If You’re an Asian Parent You Don’t Want Your Child in a U.S. School Because Your Child Could Wind Up Dead, Raped or With a Permanent Disability: PTSD

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We’re seen as overachievers and geeks but you can add a new name for Asian Americans to that list: bully victims. A recent study has revealed that Asian American students suffer the most bullying from their classmates and teachers in US schools.

The research…found that 54 percent of Asian American teenagers said they were bullied in the classroom, sharply above the 31.3 percent of whites who reported being picked on. The figure was 38.4 percent for African Americans and 34.3 percent for Hispanics, a government researcher involved in the data analysis told AFP. The disparity was even more striking for cyber-bullying.

The picture gets worse when it comes to the Internet: over 60% of Asian American youth reported being bullied online every month. Only 18.1% of Caucasian students said the same thing. These numbers are upsetting, especially with the increased awareness and coverage of school bullying in the media. We face these stories every day, whether it’s the tragic news about teenagers driven to suicide from being heckled at schoolor celebrities speaking out against it to even a White House summit on how to tackle the ongoing problem.

This data reveals that bullying isn’t just a white kid problem, a black vs. white thing or something that happens to every child. Bullying is now an Asian American problem and something that we as a community need to address better. So what can we do about it?

I can’t say I have the right answer, aside from the usual points about teaching our kids that it’s wrong, it’s mean and it can have serious psychological effects. I’ve never been bullied in school, so I have no idea what it’s like. But as someone who can sympathize with those who have, here’s my solution: let’s turn things around.

Why should we be bullied when we can be the bullies ourselves? If our classmates kick us down, we should rise up and kick back. And kick first. Kick them hard where it hurts. I don’t know where that is but probably somewhere in the groin area would be best. We all inherently know kung-fu because we’re Asian, right? Now is the time to put those skills to good use. And we’re proud to be Asian. We study hard. We work hard. Let’s apply that same ethic to being bullies. We’ll boss everyone around the playground before they can boss us around. We’ll harass everyone on Facebook before they can harass us. We’ll be so cunning in playing these mental games on all the other kids that they won’t even know that they’re being bullied. In fact, they’ll think we’re just being nice. But we’re not. WE’RE IN CHARGE.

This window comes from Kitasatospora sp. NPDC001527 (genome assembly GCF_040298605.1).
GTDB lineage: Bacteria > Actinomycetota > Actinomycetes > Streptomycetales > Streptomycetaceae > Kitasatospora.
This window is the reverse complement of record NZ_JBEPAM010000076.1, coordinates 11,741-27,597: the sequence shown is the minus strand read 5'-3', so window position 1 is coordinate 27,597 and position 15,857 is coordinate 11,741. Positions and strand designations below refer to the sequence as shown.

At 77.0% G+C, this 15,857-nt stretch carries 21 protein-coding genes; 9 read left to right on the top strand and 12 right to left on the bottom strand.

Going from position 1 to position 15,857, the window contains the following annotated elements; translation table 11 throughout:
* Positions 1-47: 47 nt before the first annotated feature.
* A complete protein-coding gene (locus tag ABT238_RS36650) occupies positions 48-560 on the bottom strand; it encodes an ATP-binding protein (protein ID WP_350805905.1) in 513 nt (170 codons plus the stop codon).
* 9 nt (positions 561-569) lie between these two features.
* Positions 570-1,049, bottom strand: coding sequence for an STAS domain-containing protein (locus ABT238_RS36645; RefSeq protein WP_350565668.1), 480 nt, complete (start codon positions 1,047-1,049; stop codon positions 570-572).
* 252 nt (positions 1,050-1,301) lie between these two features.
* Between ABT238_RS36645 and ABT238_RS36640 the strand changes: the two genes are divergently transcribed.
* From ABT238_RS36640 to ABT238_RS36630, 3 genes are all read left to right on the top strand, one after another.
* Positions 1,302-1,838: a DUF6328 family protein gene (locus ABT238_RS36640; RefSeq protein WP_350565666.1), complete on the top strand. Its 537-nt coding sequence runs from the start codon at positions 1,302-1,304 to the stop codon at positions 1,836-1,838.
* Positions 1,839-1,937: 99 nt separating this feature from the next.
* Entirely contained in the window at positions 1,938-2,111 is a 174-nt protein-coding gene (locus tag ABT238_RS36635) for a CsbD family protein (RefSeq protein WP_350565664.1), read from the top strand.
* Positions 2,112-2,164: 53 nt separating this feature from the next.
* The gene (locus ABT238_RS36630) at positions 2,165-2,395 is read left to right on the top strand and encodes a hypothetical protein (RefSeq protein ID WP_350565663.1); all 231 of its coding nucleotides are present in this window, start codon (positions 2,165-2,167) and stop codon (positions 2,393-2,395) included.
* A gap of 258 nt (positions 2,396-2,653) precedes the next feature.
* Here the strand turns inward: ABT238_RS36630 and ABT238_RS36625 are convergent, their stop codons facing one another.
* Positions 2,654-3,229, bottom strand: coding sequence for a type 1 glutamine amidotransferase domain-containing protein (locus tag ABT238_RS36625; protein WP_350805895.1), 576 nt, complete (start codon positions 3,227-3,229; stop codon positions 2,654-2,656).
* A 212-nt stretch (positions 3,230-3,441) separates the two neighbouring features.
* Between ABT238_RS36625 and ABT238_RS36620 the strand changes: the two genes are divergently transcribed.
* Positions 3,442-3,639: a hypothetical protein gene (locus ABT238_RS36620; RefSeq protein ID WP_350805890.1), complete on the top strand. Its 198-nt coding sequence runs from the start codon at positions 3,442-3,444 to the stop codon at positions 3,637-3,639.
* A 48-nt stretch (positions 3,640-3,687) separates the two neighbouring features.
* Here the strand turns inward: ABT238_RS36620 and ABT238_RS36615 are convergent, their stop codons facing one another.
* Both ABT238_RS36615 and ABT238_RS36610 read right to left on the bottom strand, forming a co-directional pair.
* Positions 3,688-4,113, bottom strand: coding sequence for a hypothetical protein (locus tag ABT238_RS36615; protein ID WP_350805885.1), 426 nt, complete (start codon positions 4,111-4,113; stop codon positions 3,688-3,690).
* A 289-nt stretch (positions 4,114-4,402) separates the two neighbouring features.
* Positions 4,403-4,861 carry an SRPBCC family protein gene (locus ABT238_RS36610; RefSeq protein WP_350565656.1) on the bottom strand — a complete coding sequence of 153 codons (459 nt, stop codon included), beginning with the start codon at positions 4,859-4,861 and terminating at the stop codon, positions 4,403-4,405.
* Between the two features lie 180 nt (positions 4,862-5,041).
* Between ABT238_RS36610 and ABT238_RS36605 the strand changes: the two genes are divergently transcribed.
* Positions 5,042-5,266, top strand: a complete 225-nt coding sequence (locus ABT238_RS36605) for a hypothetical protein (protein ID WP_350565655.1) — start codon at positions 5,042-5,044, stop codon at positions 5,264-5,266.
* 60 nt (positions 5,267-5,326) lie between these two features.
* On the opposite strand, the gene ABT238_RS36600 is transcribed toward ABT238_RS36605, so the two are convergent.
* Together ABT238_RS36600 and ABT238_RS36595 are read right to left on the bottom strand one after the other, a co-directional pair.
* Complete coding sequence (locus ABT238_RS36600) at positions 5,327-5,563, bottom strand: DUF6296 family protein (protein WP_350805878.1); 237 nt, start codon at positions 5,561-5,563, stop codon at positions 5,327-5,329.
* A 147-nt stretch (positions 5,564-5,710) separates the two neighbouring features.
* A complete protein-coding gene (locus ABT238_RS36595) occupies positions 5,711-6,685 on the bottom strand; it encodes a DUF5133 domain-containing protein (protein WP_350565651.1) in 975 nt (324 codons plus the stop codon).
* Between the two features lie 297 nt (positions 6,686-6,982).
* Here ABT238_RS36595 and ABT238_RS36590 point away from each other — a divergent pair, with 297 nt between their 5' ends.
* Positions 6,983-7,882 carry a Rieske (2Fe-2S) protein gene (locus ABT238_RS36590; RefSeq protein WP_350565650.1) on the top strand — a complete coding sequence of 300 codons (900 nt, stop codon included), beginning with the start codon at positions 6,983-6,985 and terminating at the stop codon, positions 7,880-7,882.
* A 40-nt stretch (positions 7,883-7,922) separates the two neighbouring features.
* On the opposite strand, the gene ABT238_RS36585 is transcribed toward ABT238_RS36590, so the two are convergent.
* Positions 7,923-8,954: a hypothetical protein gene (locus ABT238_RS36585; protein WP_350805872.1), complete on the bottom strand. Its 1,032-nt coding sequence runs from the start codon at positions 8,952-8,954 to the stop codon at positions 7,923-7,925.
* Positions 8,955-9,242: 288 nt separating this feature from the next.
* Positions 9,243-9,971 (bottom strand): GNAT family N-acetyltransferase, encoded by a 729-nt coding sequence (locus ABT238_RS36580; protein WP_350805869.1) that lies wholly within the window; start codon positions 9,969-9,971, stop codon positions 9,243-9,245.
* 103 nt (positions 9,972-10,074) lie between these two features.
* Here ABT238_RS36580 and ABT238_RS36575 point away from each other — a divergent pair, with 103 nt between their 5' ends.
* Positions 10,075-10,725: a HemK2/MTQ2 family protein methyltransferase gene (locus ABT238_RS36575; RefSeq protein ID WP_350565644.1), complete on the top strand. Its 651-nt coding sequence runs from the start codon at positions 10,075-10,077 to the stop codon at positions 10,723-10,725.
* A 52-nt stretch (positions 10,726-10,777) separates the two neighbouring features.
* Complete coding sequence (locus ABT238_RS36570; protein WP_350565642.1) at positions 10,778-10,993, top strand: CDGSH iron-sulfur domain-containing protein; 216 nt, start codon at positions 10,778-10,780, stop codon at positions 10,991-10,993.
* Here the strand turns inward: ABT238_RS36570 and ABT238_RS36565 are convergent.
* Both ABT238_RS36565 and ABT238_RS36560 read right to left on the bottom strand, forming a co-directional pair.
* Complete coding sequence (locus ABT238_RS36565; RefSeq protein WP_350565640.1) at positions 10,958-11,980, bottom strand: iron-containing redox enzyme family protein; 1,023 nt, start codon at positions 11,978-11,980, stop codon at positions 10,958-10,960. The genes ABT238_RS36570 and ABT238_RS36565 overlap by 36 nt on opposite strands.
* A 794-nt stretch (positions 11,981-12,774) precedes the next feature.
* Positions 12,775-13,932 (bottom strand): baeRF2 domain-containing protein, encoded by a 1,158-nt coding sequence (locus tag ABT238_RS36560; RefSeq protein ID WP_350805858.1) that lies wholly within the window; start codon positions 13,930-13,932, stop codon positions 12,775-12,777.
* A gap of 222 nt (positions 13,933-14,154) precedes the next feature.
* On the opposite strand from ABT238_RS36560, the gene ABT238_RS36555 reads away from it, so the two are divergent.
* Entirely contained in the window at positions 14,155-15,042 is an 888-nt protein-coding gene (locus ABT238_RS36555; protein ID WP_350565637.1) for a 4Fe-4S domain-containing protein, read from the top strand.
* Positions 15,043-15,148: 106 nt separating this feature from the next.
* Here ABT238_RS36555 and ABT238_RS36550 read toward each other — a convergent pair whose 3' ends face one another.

That’s right, kids. We’re going to turn things around so much that in a couple years, the government will run another study and reveal that Asian American students are no longer the majority being bullied but the majority bullying others. Are you on board?

Wait, hold up–I’m kidding. Don’t go out there and start bullying other kids. As they say, two wrongs (wongs?) don’t make a right. Bullying is a serious matter that takes a huge toll on our self-confidence. What we should realize is that perhaps there needs to be a anti-bullying movement specifically targeting the Asian American community. I can think of a plethora of reasons why I would be bullied for being Asian: I look different, I eat different foods, my family speaks with an accent and we don’t always celebrate the same traditions as everyone else. Many of us are immigrants. We’re inundated with negative stereotypes about our ethnic background; of course this would translate into how we’re treated by others. More importantly, our parenting styles are different and occasionally, hold our children back. I speak for myself when I say that Japanese parents are stricter than most non-Asian families. If I ever told my parents about being treated badly in school, they would tell me to grin and bear it. (And then tell my teacher to assign more homework, no joke.) Perhaps part of the reason why so many APA students are being bullied is also because there’s a different support system from their families.

Regardless of why or how this is happening, my heart breaks to hear that a vast majority of Asian American kids are suffering from the cruelty of their peers. This is an experience that will affect the rest of their lives. So what I can say is, speak out. Don’t let the bullying break you down. Stay strong. If you’re one of the 62% mentioned in this study and reading this post, know that we here at 8Asians are right behind you. We know what it’s like to grow up in the US as an Asian American. It’s hard. Sometimes it sucks. But it gets better. Way better.

Child Bullying’s Consequence: Adult PTSD

Victims of child bullying can end up with PTSD later in life.

Posted Mar 15, 2011

Victims of child bullying are predisposed to PTSD.